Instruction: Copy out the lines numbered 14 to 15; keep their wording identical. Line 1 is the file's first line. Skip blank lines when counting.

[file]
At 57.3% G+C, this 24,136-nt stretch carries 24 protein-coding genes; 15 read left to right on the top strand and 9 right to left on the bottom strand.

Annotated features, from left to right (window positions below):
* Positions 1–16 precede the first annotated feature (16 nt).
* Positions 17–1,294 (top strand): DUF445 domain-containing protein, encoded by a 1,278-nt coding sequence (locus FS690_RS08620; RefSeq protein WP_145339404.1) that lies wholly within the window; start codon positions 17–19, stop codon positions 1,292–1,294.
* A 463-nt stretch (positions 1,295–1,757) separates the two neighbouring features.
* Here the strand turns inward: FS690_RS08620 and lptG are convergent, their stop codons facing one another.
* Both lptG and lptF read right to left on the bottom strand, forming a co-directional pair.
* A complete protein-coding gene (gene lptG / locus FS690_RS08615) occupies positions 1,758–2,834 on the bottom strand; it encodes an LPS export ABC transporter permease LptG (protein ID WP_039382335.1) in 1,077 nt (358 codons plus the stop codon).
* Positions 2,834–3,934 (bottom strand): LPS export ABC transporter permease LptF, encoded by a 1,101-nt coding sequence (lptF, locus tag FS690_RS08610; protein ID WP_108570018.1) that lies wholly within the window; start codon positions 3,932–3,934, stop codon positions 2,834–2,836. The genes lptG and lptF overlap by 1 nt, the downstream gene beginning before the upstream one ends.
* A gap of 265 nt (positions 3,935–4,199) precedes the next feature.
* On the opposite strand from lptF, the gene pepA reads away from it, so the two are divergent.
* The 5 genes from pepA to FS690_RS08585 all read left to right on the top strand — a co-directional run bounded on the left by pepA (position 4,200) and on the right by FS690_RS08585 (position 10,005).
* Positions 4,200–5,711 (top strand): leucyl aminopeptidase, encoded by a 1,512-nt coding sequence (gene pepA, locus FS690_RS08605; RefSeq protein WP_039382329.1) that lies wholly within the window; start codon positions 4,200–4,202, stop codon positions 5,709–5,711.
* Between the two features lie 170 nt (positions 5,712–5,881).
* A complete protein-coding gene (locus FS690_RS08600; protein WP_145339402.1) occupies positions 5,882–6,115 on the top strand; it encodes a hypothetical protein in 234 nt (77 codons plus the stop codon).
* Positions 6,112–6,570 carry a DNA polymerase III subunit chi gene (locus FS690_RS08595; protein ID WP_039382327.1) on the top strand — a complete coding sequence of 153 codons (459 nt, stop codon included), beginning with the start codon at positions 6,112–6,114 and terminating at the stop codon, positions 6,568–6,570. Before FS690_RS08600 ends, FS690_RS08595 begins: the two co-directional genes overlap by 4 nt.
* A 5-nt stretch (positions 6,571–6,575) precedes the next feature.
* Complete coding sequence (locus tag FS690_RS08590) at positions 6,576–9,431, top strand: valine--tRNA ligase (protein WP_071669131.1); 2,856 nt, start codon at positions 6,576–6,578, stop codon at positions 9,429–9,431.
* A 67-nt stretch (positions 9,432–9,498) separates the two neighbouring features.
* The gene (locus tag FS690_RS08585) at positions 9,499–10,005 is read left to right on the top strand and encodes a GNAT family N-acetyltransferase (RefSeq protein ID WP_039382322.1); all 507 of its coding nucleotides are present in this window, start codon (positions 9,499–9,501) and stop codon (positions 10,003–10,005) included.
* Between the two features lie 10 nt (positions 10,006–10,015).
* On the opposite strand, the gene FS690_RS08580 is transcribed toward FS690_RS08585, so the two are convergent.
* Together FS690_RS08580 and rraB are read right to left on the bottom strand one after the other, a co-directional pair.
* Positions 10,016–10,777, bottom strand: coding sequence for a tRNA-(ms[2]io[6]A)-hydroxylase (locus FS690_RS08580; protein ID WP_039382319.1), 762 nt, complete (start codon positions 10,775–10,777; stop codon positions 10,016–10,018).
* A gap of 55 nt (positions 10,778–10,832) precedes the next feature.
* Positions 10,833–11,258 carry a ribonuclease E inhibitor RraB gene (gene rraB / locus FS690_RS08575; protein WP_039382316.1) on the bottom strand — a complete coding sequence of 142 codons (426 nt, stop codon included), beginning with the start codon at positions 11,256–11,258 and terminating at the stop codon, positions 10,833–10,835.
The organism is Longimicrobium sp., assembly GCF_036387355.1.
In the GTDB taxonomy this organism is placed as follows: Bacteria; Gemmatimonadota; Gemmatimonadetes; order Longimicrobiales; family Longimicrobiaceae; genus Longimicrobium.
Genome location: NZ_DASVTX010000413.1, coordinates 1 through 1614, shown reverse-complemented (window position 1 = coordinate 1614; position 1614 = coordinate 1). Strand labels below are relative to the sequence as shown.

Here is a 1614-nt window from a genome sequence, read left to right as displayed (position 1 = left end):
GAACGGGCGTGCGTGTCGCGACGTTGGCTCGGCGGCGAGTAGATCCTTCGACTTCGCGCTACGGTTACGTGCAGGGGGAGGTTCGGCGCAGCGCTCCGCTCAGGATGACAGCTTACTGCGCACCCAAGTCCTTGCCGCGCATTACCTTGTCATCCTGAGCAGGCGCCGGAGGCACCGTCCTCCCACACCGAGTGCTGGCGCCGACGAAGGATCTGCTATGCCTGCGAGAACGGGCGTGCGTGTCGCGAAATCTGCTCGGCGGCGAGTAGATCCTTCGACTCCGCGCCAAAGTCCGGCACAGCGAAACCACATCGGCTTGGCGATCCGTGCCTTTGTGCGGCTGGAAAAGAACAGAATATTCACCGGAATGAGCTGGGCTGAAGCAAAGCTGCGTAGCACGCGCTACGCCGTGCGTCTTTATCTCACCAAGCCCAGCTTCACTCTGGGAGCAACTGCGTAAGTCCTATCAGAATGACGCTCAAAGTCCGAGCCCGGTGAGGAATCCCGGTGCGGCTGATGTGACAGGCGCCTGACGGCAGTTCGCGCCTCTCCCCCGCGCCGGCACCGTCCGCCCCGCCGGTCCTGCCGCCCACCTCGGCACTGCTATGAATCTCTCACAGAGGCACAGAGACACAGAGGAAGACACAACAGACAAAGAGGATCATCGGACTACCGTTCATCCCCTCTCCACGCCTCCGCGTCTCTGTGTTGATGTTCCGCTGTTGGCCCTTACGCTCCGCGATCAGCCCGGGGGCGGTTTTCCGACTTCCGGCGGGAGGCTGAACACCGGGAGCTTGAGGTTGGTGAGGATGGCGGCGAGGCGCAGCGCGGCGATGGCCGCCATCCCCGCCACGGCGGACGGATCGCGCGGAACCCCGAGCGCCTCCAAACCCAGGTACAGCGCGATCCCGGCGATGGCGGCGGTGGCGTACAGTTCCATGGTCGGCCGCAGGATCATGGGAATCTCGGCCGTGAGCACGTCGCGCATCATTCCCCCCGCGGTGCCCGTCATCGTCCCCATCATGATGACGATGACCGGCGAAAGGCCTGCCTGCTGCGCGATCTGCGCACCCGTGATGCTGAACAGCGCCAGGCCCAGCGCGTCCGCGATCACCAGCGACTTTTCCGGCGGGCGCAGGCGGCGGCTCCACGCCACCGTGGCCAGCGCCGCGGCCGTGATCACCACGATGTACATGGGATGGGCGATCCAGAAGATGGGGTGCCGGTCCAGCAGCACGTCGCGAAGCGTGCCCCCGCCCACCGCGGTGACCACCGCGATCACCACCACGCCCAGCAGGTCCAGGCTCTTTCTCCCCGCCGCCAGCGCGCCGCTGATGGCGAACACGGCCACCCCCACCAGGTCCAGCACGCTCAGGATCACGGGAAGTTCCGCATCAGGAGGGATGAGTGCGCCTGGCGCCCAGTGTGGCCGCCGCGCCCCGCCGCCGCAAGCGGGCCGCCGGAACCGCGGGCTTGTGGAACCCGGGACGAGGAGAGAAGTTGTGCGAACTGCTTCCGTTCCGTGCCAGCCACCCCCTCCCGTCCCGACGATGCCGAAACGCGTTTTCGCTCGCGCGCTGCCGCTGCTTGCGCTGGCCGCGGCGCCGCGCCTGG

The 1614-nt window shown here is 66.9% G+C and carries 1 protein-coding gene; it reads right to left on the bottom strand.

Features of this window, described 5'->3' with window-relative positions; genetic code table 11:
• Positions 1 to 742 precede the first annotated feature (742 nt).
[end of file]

* Between the two features lie 170 nt (positions 5,712–5,881).
* A complete protein-coding gene (locus FS690_RS08600; protein WP_145339402.1) occupies positions 5,882–6,115 on the top strand; it encodes a hypothetical protein in 234 nt (77 codons plus the stop codon).